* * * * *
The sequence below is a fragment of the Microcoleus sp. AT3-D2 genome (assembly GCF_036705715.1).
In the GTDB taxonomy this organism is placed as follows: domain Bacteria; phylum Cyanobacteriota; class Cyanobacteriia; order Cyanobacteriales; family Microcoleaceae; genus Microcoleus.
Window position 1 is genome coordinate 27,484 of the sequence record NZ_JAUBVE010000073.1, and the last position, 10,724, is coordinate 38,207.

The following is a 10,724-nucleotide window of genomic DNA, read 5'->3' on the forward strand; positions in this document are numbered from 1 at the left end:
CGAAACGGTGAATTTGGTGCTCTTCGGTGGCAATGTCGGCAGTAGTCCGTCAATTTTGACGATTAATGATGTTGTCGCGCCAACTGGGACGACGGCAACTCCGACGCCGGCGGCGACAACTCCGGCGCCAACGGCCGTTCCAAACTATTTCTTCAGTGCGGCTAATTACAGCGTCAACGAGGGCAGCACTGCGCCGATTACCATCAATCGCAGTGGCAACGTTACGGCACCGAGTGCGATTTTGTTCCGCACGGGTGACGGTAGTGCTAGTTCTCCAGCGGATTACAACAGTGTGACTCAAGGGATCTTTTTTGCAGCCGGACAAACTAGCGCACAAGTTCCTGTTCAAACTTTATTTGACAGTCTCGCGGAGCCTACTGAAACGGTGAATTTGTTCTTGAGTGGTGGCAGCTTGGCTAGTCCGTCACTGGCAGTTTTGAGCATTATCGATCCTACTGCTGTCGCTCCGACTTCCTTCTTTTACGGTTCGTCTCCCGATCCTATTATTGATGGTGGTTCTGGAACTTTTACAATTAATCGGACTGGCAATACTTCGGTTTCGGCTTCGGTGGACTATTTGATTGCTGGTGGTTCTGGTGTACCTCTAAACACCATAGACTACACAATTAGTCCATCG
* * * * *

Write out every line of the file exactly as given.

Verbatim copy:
The sequence below is a fragment of the Microcoleus sp. AT3-D2 genome (assembly GCF_036705715.1).
In the GTDB taxonomy this organism is placed as follows: domain Bacteria; phylum Cyanobacteriota; class Cyanobacteriia; order Cyanobacteriales; family Microcoleaceae; genus Microcoleus.
Window position 1 is genome coordinate 27,484 of the sequence record NZ_JAUBVE010000073.1, and the last position, 10,724, is coordinate 38,207.

The following is a 10,724-nucleotide window of genomic DNA, read 5'->3' on the forward strand; positions in this document are numbered from 1 at the left end:
CGAAACGGTGAATTTGGTGCTCTTCGGTGGCAATGTCGGCAGTAGTCCGTCAATTTTGACGATTAATGATGTTGTCGCGCCAACTGGGACGACGGCAACTCCGACGCCGGCGGCGACAACTCCGGCGCCAACGGCCGTTCCAAACTATTTCTTCAGTGCGGCTAATTACAGCGTCAACGAGGGCAGCACTGCGCCGATTACCATCAATCGCAGTGGCAACGTTACGGCACCGAGTGCGATTTTGTTCCGCACGGGTGACGGTAGTGCTAGTTCTCCAGCGGATTACAACAGTGTGACTCAAGGGATCTTTTTTGCAGCCGGACAAACTAGCGCACAAGTTCCTGTTCAAACTTTATTTGACAGTCTCGCGGAGCCTACTGAAACGGTGAATTTGTTCTTGAGTGGTGGCAGCTTGGCTAGTCCGTCACTGGCAGTTTTGAGCATTATCGATCCTACTGCTGTCGCTCCGACTTCCTTCTTTTACGGTTCGTCTCCCGATCCTATTATTGATGGTGGTTCTGGAACTTTTACAATTAATCGGACTGGCAATACTTCGGTTTCGGCTTCGGTGGACTATTTGATTGCTGGTGGTTCTGGTGTACCTCTAAACACCATAGACTACACAATTAGTCCATCG